A ray of light in the darkness of the cave - EU・ジャパンフェスト日本委員会

A ray of light in the darkness of the cave

Keisuke Sugawara|Founder of "mellem to" project, Performance director

空谷の跫音(Kukoku no Kyouon)/ Japanese four-character idiomatic compounds
Meaning: Footsteps echoing deep in the caves and mountains. A metaphor of rare, delightful visit or news received when one feels lonely.

Everyday, I come across various people and build relationships with them – just like everyone else does. I get inspired by, conflict with and aspire to different ideas and perspectives through which the existence of “myself” repeatedly shapes and changes.

Since relocating to Germany in 2017, I have worked in my own creation going back and forth between Europe and Japan. It is a truly precious experience for me to communicate and share experiences with people who have different cultural backgrounds, languages and lifestyles.

The “perspective” which is unique to each individual interests me and I can see “myself” whom I do not know through these differences. As a director, I have started to think that I should coexist with expressions and emotions from different “perspectives” in the same space instead of controlling them.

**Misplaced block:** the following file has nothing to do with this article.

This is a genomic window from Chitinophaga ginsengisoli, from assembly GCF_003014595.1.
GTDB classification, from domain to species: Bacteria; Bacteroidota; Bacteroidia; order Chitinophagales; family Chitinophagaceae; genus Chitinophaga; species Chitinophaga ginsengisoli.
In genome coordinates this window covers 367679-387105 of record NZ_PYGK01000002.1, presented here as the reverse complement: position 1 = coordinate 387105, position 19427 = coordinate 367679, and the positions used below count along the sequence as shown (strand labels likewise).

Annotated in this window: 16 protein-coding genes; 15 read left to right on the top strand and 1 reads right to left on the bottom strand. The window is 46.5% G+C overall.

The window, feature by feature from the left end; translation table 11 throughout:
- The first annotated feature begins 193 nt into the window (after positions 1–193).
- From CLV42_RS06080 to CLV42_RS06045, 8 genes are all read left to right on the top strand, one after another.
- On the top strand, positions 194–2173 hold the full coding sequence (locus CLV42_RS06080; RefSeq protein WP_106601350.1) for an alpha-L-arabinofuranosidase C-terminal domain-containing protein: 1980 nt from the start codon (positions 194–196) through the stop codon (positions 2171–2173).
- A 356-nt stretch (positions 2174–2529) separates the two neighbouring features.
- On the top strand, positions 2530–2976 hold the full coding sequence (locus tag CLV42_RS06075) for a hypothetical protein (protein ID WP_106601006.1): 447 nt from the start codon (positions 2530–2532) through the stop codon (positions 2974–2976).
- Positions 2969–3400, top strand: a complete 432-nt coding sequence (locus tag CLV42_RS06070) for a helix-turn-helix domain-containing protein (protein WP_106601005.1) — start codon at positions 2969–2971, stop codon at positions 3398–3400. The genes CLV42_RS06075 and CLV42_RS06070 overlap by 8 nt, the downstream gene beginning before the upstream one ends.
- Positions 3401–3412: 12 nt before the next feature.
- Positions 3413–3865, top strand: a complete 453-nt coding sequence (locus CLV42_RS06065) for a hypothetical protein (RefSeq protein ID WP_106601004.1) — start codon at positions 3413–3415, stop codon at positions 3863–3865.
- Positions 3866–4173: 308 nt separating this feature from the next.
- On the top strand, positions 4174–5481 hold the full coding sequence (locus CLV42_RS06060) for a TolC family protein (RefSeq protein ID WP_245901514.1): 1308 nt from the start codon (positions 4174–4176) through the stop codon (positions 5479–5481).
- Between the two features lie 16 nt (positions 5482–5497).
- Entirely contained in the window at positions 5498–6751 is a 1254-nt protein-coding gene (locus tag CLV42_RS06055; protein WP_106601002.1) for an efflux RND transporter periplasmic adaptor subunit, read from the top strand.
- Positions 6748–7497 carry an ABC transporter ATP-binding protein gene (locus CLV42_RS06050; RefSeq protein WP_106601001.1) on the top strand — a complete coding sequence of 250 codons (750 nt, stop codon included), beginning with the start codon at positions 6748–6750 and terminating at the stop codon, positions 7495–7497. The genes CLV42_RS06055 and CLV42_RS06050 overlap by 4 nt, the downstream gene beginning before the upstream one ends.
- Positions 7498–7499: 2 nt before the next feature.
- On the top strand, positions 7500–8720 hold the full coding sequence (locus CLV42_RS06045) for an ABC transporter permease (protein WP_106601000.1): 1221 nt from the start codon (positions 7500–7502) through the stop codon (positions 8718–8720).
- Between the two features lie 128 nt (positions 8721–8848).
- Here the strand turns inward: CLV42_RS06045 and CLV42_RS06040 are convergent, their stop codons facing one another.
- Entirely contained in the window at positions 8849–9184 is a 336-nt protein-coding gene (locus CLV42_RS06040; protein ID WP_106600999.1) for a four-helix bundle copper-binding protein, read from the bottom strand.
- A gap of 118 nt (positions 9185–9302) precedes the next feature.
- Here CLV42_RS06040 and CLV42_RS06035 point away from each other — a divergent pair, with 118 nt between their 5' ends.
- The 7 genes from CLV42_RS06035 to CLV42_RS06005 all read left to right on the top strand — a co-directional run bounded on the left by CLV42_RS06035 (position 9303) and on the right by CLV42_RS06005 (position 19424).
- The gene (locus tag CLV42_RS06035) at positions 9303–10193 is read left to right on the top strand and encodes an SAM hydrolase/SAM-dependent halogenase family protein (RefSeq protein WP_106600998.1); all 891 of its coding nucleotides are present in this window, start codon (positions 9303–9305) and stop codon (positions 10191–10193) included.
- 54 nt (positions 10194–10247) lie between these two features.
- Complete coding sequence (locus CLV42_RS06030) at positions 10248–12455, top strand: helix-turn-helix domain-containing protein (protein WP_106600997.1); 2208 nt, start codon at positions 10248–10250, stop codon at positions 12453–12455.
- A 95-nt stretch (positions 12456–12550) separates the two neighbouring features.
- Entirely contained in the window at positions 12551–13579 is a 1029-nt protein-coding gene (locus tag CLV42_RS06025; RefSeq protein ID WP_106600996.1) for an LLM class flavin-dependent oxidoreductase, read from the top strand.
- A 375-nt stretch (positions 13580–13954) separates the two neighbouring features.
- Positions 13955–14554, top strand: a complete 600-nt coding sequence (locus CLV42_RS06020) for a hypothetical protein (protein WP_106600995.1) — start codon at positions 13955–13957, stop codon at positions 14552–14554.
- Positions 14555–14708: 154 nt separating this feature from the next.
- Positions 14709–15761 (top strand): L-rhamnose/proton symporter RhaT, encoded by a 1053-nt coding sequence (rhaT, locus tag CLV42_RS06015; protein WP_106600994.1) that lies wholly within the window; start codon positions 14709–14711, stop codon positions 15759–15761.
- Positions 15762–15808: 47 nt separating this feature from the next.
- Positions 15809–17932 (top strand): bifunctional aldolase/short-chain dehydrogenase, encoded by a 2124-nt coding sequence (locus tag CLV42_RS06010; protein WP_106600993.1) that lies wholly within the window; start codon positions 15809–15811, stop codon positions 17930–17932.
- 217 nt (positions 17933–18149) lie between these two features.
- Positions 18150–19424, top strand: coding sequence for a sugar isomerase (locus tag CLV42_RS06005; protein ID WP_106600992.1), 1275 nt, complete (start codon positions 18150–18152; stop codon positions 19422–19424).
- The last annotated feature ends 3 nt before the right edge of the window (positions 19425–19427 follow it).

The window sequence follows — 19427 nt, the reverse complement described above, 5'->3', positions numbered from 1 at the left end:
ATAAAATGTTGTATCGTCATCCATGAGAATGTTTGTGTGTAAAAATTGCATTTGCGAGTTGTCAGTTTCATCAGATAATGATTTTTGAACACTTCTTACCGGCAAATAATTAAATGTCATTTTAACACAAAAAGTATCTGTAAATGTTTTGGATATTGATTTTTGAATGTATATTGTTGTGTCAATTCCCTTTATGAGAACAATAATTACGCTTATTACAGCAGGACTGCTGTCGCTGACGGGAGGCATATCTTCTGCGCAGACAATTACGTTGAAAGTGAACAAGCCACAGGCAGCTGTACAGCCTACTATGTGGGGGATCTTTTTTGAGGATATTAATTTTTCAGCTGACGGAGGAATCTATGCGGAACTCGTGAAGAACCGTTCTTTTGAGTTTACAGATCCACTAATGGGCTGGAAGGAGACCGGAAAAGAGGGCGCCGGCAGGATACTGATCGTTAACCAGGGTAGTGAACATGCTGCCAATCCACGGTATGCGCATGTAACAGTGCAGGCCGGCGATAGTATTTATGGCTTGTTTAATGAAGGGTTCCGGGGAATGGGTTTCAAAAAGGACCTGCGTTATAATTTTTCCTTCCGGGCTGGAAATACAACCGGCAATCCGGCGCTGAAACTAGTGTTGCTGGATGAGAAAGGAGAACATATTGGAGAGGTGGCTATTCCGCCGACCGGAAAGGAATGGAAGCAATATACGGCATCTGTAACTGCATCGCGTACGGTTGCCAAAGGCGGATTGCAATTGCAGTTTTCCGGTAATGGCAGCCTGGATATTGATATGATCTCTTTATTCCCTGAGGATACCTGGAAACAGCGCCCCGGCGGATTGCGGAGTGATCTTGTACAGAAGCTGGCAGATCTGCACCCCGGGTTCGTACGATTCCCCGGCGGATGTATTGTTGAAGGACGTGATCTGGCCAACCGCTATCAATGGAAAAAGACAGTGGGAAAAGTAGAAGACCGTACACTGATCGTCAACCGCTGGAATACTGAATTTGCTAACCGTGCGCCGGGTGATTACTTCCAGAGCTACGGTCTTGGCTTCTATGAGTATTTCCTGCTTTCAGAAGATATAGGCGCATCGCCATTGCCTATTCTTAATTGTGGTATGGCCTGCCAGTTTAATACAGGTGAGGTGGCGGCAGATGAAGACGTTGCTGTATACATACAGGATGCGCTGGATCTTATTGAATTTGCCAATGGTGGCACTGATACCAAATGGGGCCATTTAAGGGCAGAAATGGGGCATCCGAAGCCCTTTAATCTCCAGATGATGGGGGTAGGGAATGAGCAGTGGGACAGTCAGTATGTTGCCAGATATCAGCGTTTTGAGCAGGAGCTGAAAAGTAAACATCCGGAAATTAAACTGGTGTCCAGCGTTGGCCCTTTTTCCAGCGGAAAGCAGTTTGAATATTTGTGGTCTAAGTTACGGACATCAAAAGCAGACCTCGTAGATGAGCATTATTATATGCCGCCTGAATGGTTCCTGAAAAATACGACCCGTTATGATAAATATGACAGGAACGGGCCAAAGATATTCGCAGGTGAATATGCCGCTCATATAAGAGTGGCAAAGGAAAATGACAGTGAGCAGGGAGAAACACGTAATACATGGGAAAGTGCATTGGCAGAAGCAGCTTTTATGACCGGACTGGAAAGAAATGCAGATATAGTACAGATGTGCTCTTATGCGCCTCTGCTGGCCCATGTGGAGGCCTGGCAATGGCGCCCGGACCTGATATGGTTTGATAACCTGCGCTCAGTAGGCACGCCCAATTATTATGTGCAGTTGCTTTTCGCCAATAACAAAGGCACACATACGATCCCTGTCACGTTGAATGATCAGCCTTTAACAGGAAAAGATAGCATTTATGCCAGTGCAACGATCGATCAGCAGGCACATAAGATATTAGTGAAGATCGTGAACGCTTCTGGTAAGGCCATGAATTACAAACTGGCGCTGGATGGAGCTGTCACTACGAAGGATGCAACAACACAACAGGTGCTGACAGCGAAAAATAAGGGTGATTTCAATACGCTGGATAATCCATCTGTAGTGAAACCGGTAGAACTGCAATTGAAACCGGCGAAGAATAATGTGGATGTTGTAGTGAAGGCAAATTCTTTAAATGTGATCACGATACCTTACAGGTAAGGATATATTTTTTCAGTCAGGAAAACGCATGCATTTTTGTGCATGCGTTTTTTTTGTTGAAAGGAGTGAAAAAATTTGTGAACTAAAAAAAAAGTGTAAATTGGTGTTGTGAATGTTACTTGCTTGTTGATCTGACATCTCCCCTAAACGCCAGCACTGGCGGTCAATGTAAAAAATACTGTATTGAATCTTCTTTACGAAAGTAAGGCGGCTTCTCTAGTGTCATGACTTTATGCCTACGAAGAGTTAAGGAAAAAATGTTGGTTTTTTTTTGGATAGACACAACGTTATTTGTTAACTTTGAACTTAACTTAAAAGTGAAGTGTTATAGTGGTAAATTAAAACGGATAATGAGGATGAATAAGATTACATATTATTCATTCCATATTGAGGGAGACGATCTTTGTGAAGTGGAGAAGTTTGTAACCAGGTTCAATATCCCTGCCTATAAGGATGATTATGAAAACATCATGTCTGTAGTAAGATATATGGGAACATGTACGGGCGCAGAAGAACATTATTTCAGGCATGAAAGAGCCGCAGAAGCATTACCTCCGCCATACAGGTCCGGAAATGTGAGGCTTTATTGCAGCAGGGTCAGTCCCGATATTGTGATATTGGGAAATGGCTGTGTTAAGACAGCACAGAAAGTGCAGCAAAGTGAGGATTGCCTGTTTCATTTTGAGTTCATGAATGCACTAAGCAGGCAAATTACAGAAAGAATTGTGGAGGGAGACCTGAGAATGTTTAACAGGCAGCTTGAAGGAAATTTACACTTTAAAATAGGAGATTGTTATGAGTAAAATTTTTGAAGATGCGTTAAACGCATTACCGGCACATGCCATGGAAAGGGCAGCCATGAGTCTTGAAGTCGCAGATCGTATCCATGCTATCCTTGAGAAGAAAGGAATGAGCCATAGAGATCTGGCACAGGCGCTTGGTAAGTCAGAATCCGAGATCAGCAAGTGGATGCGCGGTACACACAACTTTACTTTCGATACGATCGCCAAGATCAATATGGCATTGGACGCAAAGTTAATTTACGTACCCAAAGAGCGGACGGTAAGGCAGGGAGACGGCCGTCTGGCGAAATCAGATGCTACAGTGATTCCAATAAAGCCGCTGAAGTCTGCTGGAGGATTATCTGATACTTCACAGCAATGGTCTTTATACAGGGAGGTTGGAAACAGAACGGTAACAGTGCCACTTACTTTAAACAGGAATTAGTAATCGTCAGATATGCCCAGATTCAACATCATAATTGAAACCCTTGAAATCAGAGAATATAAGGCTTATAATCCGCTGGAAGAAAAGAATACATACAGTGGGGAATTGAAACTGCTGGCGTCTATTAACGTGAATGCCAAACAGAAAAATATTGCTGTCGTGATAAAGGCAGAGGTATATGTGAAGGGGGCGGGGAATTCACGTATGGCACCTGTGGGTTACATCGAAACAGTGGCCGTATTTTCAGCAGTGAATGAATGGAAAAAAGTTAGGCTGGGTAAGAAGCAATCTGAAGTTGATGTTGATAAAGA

This is achieved by even considering myself as one another “perspective”. And I decided to use the Japanese four-character idiom as the title based on the concept to build a multi-dimensional world of expression where different subjective views are intermingled. This is because each of the coexisting characters in the idiom has an independent meaning, and I saw the kind of work I want to create in how the depth of the characters is enhanced by arranging them side by side. Through this project, I aimed to create a comprehensive work which includes various elements of art beyond certain genres.


In early 2020 when this project was kicked off, many activities were restricted due to the lockdown and the art scene was severely affected, putting all of us into a situation we had never experienced before. In that long, silent time like being in the cave, I reconsidered “the way I should be” and asked myself what kind of relationship I want to build with others in the new world where many things have changed. These two topics became the foundation of my new creation.

Letting many different “oneself” coexist in the same space for each artist to explore “how to establish oneself” and “relationship with others” in it. Then build on this experimental process as a theater performance, and present the result in Europe and Japan. We present one hypothesis through this performance to see how the way it looks changes when seen by the audience with different cultures. For the reasons above, I collaborated with three artists of different genres to create a new theater performance where dialogue, body movements and soundscape coexist.